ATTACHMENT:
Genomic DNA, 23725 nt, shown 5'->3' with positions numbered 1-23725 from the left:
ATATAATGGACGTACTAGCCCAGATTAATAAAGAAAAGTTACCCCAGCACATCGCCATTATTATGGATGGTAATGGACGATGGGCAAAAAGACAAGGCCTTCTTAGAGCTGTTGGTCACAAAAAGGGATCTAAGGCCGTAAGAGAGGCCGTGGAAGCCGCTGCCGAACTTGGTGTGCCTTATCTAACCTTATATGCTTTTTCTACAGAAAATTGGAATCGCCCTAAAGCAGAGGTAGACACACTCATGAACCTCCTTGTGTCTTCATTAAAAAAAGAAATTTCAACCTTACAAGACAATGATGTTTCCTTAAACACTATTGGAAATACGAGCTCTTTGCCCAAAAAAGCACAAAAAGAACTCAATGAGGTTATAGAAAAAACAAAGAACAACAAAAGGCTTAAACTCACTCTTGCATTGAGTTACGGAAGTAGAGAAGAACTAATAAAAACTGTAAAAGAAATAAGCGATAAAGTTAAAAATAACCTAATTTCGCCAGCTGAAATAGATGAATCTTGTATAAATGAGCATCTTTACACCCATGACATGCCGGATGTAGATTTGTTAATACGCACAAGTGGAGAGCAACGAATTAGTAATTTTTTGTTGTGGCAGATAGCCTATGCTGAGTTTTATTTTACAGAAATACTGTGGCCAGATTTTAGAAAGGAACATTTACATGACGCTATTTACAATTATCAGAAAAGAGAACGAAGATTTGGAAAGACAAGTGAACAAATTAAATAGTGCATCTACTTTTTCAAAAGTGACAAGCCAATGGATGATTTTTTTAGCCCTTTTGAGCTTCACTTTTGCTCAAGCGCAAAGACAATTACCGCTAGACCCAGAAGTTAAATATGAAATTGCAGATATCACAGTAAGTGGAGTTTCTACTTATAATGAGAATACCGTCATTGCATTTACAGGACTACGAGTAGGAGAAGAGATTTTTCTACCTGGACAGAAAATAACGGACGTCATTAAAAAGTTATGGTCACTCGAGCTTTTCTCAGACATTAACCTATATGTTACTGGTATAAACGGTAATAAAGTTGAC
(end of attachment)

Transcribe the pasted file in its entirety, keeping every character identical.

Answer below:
Genomic DNA, 23725 nt, shown 5'->3' with positions numbered 1-23725 from the left:
ATATAATGGACGTACTAGCCCAGATTAATAAAGAAAAGTTACCCCAGCACATCGCCATTATTATGGATGGTAATGGACGATGGGCAAAAAGACAAGGCCTTCTTAGAGCTGTTGGTCACAAAAAGGGATCTAAGGCCGTAAGAGAGGCCGTGGAAGCCGCTGCCGAACTTGGTGTGCCTTATCTAACCTTATATGCTTTTTCTACAGAAAATTGGAATCGCCCTAAAGCAGAGGTAGACACACTCATGAACCTCCTTGTGTCTTCATTAAAAAAAGAAATTTCAACCTTACAAGACAATGATGTTTCCTTAAACACTATTGGAAATACGAGCTCTTTGCCCAAAAAAGCACAAAAAGAACTCAATGAGGTTATAGAAAAAACAAAGAACAACAAAAGGCTTAAACTCACTCTTGCATTGAGTTACGGAAGTAGAGAAGAACTAATAAAAACTGTAAAAGAAATAAGCGATAAAGTTAAAAATAACCTAATTTCGCCAGCTGAAATAGATGAATCTTGTATAAATGAGCATCTTTACACCCATGACATGCCGGATGTAGATTTGTTAATACGCACAAGTGGAGAGCAACGAATTAGTAATTTTTTGTTGTGGCAGATAGCCTATGCTGAGTTTTATTTTACAGAAATACTGTGGCCAGATTTTAGAAAGGAACATTTACATGACGCTATTTACAATTATCAGAAAAGAGAACGAAGATTTGGAAAGACAAGTGAACAAATTAAATAGTGCATCTACTTTTTCAAAAGTGACAAGCCAATGGATGATTTTTTTAGCCCTTTTGAGCTTCACTTTTGCTCAAGCGCAAAGACAATTACCGCTAGACCCAGAAGTTAAATATGAAATTGCAGATATCACAGTAAGTGGAGTTTCTACTTATAATGAGAATACCGTCATTGCATTTACAGGACTACGAGTAGGAGAAGAGATTTTTCTACCTGGACAGAAAATAACGGACGTCATTAAAAAGTTATGGTCACTCGAGCTTTTCTCAGACATTAACCTATATGTTACTGGTATAAACGGTAATAAAGTTGAC